The opinion of the court was delivered by: RAMBO
On June 23, 1980, this court granted defendants' motion for summary judgment with respect to plaintiffs' claims based upon allegations that Defendant York Housing Authority's (YHA) "indebtedness" policy violated the U. S. Housing Act and federal regulations governing Section 8 programs; that HUD's approval of YHA's "indebtedness" policy constituted improper rulemaking; and that YHA's "indebtedness" policy violated plaintiffs' right to equal protection under the Fourteenth Amendment. The court denied, without prejudice, defendants' motion for summary judgment with respect to plaintiffs' claim based upon violations of due process under the Fourteenth Amendment because the record then before the court was unclear as to the propriety of hearings afforded the plaintiffs. On July 17, 1980, defendants filed a new motion to dismiss or alternatively for summary judgment, with affidavits to support their position that procedural due process was met. Plaintiff filed a renewed motion for summary judgment on September 10, 1980, which was opposed in a brief filed on October 14, 1980, by Defendant YHA.
In its memorandum of June 23, 1980, this court held, albeit impliedly, that the "indebtedness" policy formulated by YHA did not violate substantive due process. Plaintiffs' bare allegations that the "indebtedness" policy is arbitrary, unreasonable, and unrelated to the purpose of the Section 8 housing program were unpersuasive. This conclusion was consistent with the holding of the court in Neddo v. Housing Authority of City of Milwaukee, D.C., 335 F. Supp. 1397, wherein the court stated it was "not willing to find that a policy which in an appropriate situation, denies admittance to an applicant who is in arrears of rent from a previous public housing occupancy does not serve some valid administrative purpose." Id. at 1399. This court was unable to ascertain from the record then before it, however, if defendants had complied with procedural due process requirements in the hearings allegedly afforded plaintiffs. As a result, the court denied, without prejudice, defendants' motion for summary judgment in that regard.
Defendants have, through an affidavit from Kathleen Meyers, Program Director, indicated that plaintiffs were given the opportunity to review the project office file and raise any and all issues they deemed relevant at the hearing. Indeed, plaintiffs' counsel admit, in their brief in support of a renewed option, that plaintiffs do not contest the procedural validity of the hearings which were afforded to each of the respective plaintiffs in the instant case." The procedure followed in the hearings afforded the plaintiffs the opportunity to explain their reasons for not paying the rent or that conditions have now changed so that they can or will be able to pay the rent in the future. It is now obvious that the hearings afforded plaintiffs did comport with due process requirements. Neddo, supra; Singleton v. Drew, 485 F. Supp. 1020 (E.D.Wis.1980).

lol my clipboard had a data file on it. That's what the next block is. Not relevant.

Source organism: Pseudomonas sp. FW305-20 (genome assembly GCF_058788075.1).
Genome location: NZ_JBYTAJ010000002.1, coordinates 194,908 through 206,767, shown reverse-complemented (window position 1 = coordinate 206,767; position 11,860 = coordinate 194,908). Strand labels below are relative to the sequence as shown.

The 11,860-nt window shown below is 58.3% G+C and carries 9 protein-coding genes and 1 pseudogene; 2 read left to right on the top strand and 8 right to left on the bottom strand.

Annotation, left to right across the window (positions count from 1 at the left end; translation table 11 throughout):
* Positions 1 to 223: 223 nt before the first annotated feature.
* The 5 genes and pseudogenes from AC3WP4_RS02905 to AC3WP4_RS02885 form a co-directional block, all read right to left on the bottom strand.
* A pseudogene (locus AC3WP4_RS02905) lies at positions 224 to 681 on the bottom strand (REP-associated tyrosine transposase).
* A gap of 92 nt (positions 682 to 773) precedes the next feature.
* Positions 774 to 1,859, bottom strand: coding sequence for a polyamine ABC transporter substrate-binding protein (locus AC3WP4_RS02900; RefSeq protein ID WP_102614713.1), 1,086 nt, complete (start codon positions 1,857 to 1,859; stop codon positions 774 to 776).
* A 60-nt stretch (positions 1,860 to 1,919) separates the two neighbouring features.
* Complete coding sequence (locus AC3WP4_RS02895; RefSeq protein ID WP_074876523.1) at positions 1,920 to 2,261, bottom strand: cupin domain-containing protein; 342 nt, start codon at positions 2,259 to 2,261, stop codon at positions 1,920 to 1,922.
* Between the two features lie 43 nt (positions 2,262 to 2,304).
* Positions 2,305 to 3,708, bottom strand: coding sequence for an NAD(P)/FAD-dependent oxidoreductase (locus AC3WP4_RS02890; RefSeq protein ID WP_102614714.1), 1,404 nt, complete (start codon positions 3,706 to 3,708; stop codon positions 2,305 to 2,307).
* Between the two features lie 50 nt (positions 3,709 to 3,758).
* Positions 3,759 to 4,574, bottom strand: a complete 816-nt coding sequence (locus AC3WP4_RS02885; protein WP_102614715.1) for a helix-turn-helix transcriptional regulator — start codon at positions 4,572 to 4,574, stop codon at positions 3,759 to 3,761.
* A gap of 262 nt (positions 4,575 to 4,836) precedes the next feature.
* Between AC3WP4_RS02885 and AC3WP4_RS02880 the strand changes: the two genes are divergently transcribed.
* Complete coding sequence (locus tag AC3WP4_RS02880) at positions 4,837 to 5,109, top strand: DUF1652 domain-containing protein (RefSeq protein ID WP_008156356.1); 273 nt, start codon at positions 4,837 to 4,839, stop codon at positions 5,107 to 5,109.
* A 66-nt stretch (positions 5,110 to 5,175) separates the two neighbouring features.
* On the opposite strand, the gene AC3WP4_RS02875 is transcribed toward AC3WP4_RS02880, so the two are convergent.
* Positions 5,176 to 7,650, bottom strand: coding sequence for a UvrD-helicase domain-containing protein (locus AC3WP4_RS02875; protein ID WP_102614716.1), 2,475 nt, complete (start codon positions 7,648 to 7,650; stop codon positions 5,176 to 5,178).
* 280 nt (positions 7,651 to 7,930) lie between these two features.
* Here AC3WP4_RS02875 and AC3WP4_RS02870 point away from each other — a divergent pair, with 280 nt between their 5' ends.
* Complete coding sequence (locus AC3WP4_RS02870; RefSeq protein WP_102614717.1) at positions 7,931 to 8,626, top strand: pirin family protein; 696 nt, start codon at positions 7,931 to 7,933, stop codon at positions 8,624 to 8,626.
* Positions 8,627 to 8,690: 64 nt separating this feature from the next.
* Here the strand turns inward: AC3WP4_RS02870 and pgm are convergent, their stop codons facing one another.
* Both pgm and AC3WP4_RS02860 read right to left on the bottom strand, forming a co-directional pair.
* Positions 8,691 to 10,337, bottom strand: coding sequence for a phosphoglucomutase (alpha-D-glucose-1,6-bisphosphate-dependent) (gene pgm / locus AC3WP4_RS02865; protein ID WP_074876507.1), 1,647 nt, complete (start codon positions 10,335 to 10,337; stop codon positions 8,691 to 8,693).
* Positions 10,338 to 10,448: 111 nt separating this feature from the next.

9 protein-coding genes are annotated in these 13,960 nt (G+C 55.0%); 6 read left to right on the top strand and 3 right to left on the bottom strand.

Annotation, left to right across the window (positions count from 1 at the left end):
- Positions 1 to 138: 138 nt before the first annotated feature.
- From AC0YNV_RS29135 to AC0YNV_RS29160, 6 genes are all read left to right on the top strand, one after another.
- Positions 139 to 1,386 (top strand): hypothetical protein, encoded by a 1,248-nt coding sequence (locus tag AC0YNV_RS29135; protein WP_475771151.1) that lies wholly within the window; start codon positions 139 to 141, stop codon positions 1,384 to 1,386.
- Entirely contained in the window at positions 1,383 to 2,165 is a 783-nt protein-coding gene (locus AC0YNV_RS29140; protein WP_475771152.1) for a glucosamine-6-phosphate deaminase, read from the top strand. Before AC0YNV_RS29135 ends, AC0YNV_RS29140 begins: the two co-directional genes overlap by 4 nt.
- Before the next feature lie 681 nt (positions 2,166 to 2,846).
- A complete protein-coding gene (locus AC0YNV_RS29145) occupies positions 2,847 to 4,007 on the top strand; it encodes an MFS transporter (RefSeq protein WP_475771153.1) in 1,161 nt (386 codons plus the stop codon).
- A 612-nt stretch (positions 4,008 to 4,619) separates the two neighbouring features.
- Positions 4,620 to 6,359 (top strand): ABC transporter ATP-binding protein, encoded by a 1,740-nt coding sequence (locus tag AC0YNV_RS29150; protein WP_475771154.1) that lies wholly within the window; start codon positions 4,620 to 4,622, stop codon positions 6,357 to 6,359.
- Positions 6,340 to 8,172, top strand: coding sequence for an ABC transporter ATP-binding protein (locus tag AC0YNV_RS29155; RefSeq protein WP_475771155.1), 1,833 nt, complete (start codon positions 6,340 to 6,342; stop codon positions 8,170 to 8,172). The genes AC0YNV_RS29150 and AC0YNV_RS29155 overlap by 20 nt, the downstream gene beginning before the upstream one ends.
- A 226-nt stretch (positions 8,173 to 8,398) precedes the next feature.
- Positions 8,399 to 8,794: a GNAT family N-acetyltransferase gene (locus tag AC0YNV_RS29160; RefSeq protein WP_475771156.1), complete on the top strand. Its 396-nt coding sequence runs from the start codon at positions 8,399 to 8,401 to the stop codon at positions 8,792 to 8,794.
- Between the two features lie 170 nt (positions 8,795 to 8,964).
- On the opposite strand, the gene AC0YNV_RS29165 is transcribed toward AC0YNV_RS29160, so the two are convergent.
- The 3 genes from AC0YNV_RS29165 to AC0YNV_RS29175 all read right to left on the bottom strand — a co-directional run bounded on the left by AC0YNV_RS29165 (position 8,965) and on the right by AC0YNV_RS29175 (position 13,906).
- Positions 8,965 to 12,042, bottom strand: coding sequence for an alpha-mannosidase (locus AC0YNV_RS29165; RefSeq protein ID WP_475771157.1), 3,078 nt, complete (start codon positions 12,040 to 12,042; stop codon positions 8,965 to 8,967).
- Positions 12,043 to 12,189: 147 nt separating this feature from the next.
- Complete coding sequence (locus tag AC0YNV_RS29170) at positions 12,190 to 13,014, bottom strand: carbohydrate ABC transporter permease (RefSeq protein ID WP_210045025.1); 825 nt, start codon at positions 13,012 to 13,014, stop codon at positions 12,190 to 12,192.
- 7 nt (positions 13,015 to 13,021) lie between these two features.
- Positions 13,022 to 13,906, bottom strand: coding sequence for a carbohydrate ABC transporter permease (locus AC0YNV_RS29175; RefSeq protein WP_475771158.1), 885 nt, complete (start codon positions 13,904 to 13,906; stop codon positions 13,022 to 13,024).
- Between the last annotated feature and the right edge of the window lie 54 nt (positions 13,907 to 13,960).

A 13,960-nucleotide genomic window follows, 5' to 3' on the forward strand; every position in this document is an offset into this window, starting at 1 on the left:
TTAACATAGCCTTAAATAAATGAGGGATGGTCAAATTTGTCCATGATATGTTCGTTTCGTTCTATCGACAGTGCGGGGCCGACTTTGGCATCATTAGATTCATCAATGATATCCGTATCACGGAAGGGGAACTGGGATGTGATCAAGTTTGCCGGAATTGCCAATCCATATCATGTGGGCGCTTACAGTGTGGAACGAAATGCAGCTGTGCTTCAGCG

In their brief to renew their motion for summary judgment, plaintiffs' assert that the "indebtedness" policy violates substantive due process because it is arbitrary and inflexible-if a person has failed to pay back rent he is considered ineligible. While it is true that a person owing monies to YHA is automatically listed as ineligible, whether or not a person remains ineligible, however, is a different story. In essence, YHA has established a rebuttable presumption that persons owing monies for public housing are ineligible. Upon a showing that conditions have changed or that the presumption is inappropriate under the circumstances, the presumption is dropped and the person can then be classified as eligible. (See affidavit of Marion L. Miller, Executive Director of YHA.) Under these circumstances, the court remains unpersuaded that YHA's "indebtedness" policy constitutes a violation of substantive due process.
Defendants' motion for summary judgment will be granted; plaintiffs' renewed motion for summary judgment will be denied.
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